Integrated Business Planning 2.0

What is the added value for the Company?

by Martijn van Bommel

What strikes me most is the budget struggle so many companies experience in a decreasing market. The Corona crisis has led more and more to drive for lower costs as income has remained stagnant. Budgets needs to be reduced, but all budget owners do not see the room to reduce their budgets. Their department is ‘here to stay’, at least they think that. But are they really ‘here to stay’?


All departments should contribute to the Company’s goals and objectives and show ‘what’ they are doing is adding real value. Either you make money, you support making money, avoid losing money or you avoid spending too much money. But you definitely should add value to the organization.


How many times have questions been raised during the budget round on whether expenditure is really creating added value. ‘Is this cost really necessary’? ‘How can we justify this budget? This expenditure was not there last year!’ ‘Why isn’t your budget decreasing, we all have to chip in!




Lengthy discussions always take place that require explanation and conviction to gain the approval of stakeholders and can be the discussions you would like to avoid. This is time consuming and gets us away from real priority of getting the right budget in place to steer the Company.


Managers are always defending their team and business. They all think that they are adding the right value to the organization and believe there position in the company is essential. The reality we see is a little different. Budget rounds often start with last year’s spend and changes to that spend needs to be explained. We often see situations where Managers increase their budgets year on year despite the message from The Board’ to trim down rather than up, perhaps due to challenging trading conditions or a drop in income. This is particularly relevant in today’s uncertain climate.


I believe there is a much better way to approach the business planning process. You can avoid those lengthy discussions and make budgets transparent, translated to the role of that department within the company. Rather than simply basing your budget on what you did last year, start from scratch and tell the story on why your department should be there and convince management of this position: ‘you are here to stay’. This creates a bottom up budget which explains what, why and when you are going to spend or make money.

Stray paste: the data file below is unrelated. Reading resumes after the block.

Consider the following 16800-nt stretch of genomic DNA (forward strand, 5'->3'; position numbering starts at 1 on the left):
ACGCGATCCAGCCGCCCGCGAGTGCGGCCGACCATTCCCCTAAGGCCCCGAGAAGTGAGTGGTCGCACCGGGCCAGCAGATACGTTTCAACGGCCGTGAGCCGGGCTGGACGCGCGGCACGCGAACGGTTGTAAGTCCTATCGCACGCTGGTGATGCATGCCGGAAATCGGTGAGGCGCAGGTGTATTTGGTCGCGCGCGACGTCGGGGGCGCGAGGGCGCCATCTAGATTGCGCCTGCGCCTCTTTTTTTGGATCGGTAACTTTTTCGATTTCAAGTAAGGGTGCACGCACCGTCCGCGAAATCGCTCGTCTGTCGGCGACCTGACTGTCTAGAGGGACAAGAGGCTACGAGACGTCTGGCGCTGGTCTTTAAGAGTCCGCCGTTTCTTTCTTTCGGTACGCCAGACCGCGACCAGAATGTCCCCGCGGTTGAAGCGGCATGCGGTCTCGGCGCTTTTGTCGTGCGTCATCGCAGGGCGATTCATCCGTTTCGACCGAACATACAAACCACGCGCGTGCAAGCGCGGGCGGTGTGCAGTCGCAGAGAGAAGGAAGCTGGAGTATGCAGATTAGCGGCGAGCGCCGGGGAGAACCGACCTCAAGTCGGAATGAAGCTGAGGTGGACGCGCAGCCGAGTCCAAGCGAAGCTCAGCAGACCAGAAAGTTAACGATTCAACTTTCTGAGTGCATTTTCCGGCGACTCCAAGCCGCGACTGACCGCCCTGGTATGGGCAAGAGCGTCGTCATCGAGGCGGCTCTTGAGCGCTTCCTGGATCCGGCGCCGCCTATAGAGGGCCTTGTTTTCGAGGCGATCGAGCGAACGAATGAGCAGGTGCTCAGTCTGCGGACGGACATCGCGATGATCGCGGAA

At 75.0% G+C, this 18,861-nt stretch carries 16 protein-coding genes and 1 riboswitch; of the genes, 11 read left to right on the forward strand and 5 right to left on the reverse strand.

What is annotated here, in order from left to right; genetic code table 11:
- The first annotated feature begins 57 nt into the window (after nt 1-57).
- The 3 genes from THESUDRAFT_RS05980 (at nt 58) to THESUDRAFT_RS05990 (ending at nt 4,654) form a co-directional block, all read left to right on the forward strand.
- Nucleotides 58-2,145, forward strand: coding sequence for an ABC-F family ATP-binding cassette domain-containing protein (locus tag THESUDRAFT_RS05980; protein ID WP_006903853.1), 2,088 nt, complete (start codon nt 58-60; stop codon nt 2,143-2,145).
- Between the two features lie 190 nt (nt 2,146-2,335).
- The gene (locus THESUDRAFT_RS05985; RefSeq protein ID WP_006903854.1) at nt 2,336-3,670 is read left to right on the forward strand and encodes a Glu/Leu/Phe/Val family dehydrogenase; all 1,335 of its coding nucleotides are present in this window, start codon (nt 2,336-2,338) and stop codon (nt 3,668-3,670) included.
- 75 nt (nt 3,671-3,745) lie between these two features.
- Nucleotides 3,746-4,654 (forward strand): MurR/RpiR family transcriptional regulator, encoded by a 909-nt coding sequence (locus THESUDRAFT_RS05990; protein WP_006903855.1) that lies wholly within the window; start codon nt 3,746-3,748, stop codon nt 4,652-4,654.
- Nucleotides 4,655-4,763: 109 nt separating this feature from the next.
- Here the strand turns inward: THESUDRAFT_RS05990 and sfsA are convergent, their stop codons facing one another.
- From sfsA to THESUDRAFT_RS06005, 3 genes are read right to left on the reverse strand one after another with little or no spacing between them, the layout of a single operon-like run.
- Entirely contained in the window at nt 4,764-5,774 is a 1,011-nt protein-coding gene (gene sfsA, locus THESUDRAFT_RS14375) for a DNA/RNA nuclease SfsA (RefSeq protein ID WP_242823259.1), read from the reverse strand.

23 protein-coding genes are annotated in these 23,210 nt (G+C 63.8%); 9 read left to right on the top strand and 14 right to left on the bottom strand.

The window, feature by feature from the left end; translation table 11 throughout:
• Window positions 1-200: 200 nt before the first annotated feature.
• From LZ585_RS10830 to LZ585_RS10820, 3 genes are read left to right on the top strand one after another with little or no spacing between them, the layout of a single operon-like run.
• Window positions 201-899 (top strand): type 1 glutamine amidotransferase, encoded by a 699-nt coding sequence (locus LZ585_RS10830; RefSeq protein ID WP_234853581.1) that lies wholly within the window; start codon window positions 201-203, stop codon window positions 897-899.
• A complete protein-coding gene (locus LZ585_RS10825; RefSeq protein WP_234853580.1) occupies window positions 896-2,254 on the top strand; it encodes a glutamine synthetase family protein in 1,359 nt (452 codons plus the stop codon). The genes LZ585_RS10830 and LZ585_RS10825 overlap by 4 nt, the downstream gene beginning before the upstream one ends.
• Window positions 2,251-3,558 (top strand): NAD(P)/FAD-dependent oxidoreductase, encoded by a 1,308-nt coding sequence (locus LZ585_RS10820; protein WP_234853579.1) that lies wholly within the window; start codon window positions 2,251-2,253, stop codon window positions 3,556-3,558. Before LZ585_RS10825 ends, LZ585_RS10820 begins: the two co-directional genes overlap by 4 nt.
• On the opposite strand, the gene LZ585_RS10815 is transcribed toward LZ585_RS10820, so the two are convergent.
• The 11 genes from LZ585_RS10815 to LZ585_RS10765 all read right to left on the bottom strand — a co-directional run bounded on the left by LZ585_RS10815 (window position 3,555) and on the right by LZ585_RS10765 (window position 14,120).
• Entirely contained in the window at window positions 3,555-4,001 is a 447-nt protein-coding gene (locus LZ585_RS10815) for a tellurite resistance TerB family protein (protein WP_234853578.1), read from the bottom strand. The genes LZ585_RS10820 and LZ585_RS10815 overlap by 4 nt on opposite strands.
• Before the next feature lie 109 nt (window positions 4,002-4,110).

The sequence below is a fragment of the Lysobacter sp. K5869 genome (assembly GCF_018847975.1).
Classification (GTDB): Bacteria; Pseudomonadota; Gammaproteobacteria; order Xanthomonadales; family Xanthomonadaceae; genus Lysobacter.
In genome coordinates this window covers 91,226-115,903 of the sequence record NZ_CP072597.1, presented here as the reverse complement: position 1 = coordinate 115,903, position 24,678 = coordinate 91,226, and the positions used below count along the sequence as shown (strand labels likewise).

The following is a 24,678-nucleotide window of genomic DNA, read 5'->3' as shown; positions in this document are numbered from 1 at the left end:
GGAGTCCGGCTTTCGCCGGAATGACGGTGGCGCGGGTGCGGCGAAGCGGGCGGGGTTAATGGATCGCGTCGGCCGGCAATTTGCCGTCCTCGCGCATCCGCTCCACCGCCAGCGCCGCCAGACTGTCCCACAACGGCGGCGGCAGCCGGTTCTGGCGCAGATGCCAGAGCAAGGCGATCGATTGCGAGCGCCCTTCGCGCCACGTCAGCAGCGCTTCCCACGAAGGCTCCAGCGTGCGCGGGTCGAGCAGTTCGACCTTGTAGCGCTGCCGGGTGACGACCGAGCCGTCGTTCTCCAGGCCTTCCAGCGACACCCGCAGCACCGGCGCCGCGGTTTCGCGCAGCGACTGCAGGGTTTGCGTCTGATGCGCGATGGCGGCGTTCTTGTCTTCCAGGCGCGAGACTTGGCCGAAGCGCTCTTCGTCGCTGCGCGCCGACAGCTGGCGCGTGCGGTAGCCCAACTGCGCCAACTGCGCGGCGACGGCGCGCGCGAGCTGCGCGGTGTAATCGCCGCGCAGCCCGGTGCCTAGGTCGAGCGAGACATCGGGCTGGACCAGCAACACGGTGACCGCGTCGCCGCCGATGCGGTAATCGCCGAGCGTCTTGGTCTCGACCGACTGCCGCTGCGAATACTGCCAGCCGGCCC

A good start position is to use trend data such as previous 3-month spend instead of the full year. Plan in detail, for example by workforce per employee, or CAPEX per asset, commitments per contract, project portfolio per project or your production plan per stock keeping unit. But most of all make the connection between spend and the value added to the bottom line.


A lot of companies avoid this zero-based budgeting process, because it is time consuming and they do not have the right tools to organize this effectively and efficiently. This is despite the fact they know management can really benefit from this process to support decision making. It all creates a real dilemma for finance professionals!

Blog Martijn


OneStream XF can help finance professionals to focus on streamlining this process, saving time and avoiding those lengthy and unnecessary discussions. With the right capabilities in your financial planning software you can quickly convince your Board that your recommendations are the right way to go by creating transparency, and by slicing and dicing to the right level of detail to tell your story. This efficient process can help justify budgets to achieve the company goals.


If you are able to demonstrate your contribution and value, management is able to prioritize activities within the company to reach Company’s goals. This is essential in the current climate and in times of crisis, when management has to make tough decisions - and fully understand the consequence of those decisions.


Our customers have streamlined this processs in areas such as Workforce planning where budgets per employee are designed from the bottom-up.


Other customers are (also) using CAPEX Planning to understand their investments and the duration and time to replace those assets. They can understand commitments, for example what did we commit to spend and when are we spending this? Additionally, customers are planning large capital projects using all of the above.


This all ends up off course in an overall detailed cash flow plan which helps management to make the right decisions when tackling low-income periods.


The feedback from our Customers is that using driver-based planning in different scenario’s is the most effective way to go. This way the main profit and cost drivers are key to the forward plan. By being open and transparent, the impact of changes to those drivers are immediately visible. Adding profitability and cost analysis to this shows the added value of your businesses.


Combining everything above will bring you to implement Driver based Planning 2.0, which enables you to also plan on your added value drivers. How much money are you making, how much support do you deliver to make money, how much money do you avoid losing or avoid spending in your company?

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About the author: Martijn van Bommel

Martijn van BommelMartijn is a Certified Public Accountant (RA in Dutch) and has over 20 years of Finance experience. He started his career at the Audit Firm EY.

In his role as Director Sales and Business Development he translates financial struggle in the Office of Finance to the right EPM solutions, helping our customers in transforming and improving their finance function.

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